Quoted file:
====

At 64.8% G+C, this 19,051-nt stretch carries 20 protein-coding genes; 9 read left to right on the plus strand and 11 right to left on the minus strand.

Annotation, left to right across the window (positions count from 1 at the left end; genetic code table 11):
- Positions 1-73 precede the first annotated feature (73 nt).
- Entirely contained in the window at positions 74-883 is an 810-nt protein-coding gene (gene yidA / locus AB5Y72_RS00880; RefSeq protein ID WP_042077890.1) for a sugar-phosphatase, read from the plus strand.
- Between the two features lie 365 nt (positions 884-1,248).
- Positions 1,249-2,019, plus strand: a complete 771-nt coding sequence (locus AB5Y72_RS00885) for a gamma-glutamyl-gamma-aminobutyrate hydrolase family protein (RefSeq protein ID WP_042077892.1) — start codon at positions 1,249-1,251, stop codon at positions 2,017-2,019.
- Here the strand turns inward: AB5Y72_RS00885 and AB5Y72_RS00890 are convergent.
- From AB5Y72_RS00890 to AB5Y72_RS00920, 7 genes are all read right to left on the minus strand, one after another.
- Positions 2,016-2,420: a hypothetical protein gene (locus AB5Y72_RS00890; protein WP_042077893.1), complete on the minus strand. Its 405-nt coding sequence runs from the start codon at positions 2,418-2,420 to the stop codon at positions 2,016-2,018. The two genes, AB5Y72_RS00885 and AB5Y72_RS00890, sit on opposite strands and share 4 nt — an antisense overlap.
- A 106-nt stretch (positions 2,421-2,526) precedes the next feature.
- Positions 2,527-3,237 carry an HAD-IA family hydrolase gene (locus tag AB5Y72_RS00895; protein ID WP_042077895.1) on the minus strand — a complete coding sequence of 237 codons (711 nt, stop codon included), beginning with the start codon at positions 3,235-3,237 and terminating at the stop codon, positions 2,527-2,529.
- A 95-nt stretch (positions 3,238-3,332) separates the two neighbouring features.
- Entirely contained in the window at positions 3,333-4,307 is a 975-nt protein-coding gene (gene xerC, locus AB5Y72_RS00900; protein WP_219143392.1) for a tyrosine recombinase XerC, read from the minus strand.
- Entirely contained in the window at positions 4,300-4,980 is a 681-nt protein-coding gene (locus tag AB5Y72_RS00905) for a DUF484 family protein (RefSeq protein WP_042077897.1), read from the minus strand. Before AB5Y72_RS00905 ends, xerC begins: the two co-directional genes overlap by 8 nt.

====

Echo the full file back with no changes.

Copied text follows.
At 64.8% G+C, this 19,051-nt stretch carries 20 protein-coding genes; 9 read left to right on the plus strand and 11 right to left on the minus strand.

Annotation, left to right across the window (positions count from 1 at the left end; genetic code table 11):
- Positions 1-73 precede the first annotated feature (73 nt).
- Entirely contained in the window at positions 74-883 is an 810-nt protein-coding gene (gene yidA / locus AB5Y72_RS00880; RefSeq protein ID WP_042077890.1) for a sugar-phosphatase, read from the plus strand.
- Between the two features lie 365 nt (positions 884-1,248).
- Positions 1,249-2,019, plus strand: a complete 771-nt coding sequence (locus AB5Y72_RS00885) for a gamma-glutamyl-gamma-aminobutyrate hydrolase family protein (RefSeq protein ID WP_042077892.1) — start codon at positions 1,249-1,251, stop codon at positions 2,017-2,019.
- Here the strand turns inward: AB5Y72_RS00885 and AB5Y72_RS00890 are convergent.
- From AB5Y72_RS00890 to AB5Y72_RS00920, 7 genes are all read right to left on the minus strand, one after another.
- Positions 2,016-2,420: a hypothetical protein gene (locus AB5Y72_RS00890; protein WP_042077893.1), complete on the minus strand. Its 405-nt coding sequence runs from the start codon at positions 2,418-2,420 to the stop codon at positions 2,016-2,018. The two genes, AB5Y72_RS00885 and AB5Y72_RS00890, sit on opposite strands and share 4 nt — an antisense overlap.
- A 106-nt stretch (positions 2,421-2,526) precedes the next feature.
- Positions 2,527-3,237 carry an HAD-IA family hydrolase gene (locus tag AB5Y72_RS00895; protein ID WP_042077895.1) on the minus strand — a complete coding sequence of 237 codons (711 nt, stop codon included), beginning with the start codon at positions 3,235-3,237 and terminating at the stop codon, positions 2,527-2,529.
- A 95-nt stretch (positions 3,238-3,332) separates the two neighbouring features.
- Entirely contained in the window at positions 3,333-4,307 is a 975-nt protein-coding gene (gene xerC, locus AB5Y72_RS00900; protein WP_219143392.1) for a tyrosine recombinase XerC, read from the minus strand.
- Entirely contained in the window at positions 4,300-4,980 is a 681-nt protein-coding gene (locus tag AB5Y72_RS00905) for a DUF484 family protein (RefSeq protein WP_042077897.1), read from the minus strand. Before AB5Y72_RS00905 ends, xerC begins: the two co-directional genes overlap by 8 nt.